RAMALLAH, West Bank (AP) — A prominent Palestinian activist began a hunger strike Tuesday to protest his detention by the Palestinian authorities after he criticized the autonomy government of President Mahmoud Abbas.
Issa Amro was detained Monday by Palestinian security forces in Hebron, the West Bank's largest city, after he criticized the detention of a local journalist who had called for Abbas' resignation. Amro expressed his views in a Facebook post.
Leading human rights groups blasted Amro's detention. London-based Amnesty International and the Palestinian Independent Commission for Human Rights said it signals a growing crackdown on free expression in the autonomous Palestinian enclaves in the Israeli-occupied West Bank.
Amro is the founder of the group Youth Against Settlements in volatile Hebron, where Jewish settlers live in heavily guarded enclaves in the center of the city.
Amro was on hunger strike to protest what he said was an unlawful detention, made without a warrant or due process, said his brother, Ahmad Amro.
"Issa started a hunger strike today protesting his arbitrary arrest," he said. "He has been in detention for more than 24 hours without being presented before a prosecutor and without official charges."
Amro's lawyer, Farid al-Atrash, said he visited Amro and the detained local journalist on Monday.
"It is shameful for the Palestinian Authority to arrest such a strong activist against settlement activities and (Israeli) aggressions in Hebron," the lawyer said.
Amro, 35, also faces charges in an Israeli military court, including allegedly calling for illegal protests and obstructing the official duties of soldiers. Amro has said Israel is trying to silence him and Amnesty has called for the "baseless" charges to be dropped. His trial is to resume in October.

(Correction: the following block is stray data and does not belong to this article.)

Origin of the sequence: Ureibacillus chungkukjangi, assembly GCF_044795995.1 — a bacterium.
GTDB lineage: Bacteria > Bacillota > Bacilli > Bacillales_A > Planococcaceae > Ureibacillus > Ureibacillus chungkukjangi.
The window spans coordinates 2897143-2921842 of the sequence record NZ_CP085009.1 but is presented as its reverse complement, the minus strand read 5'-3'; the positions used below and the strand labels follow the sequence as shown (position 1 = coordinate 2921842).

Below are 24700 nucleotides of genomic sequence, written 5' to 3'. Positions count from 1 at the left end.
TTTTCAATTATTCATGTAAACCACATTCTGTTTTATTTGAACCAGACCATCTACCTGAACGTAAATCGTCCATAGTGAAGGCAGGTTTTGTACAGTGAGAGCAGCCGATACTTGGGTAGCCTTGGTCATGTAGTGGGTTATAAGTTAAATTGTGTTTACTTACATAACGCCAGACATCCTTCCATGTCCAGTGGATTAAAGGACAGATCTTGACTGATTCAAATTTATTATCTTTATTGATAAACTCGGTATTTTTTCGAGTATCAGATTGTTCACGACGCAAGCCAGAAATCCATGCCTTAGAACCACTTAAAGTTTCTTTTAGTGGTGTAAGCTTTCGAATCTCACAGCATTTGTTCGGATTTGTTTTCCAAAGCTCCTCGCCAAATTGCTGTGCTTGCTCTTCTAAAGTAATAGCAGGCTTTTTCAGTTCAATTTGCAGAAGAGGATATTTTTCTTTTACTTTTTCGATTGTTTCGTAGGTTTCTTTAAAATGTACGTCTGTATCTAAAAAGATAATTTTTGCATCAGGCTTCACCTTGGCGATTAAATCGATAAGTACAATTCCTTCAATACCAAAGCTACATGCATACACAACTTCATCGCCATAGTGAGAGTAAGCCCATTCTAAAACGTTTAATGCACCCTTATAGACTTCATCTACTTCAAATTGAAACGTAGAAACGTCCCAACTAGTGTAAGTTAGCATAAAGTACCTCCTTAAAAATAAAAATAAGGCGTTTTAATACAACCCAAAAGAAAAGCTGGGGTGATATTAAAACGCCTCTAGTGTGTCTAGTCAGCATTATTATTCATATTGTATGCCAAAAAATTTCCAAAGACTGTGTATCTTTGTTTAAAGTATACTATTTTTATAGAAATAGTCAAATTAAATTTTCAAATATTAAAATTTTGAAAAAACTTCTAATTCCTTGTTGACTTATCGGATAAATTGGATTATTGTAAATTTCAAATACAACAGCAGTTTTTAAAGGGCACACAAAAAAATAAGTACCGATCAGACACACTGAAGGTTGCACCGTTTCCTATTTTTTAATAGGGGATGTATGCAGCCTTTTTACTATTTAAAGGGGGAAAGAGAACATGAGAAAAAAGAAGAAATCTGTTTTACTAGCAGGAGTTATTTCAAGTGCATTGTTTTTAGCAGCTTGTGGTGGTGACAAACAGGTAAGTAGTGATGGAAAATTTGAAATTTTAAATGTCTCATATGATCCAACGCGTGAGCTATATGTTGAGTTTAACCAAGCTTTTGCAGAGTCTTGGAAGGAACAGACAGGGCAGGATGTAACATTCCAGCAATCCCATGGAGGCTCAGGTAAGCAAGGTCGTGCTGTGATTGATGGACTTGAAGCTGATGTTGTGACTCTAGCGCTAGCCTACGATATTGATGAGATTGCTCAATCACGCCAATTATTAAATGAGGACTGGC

Al-Atrash said that Israel is trying to halt what he called Amro's "relentless struggle against settlement activities in Hebron."
Several hundred Israeli settlers live in heavily guarded enclaves in the midst of tens of thousands of Palestinians. Constant friction between the two populations makes the city a frequent flashpoint of violence.
Adnan Damiri, a spokesman for the Palestinian security forces, said he was not aware of the details of Amro's detention and declined further comment.
In July, Abbas clamped down on social media and news websites — the main outlets for debate and dissent in the West Bank — with a vaguely worded decree that critics say allows his government to jail anyone on charges of harming "national unity" or the "social fabric."
Rights activists have said the edict, issued without prior public debate, is perhaps the most significant step yet by Abbas' government to restrict freedom of expression in the areas it administers.
"It is outrageous that a prominent human rights defender has been arrested simply for voicing his opinion online," said Magdalena Mughrabi, deputy director for the Middle East and North Africa at Amnesty International.
"Criticizing the authorities should not be a criminal offence," she said in a statement. "Issa Amro's arrest is the latest evidence that the Palestinian authorities are determined to continue with their repressive campaign against free speech."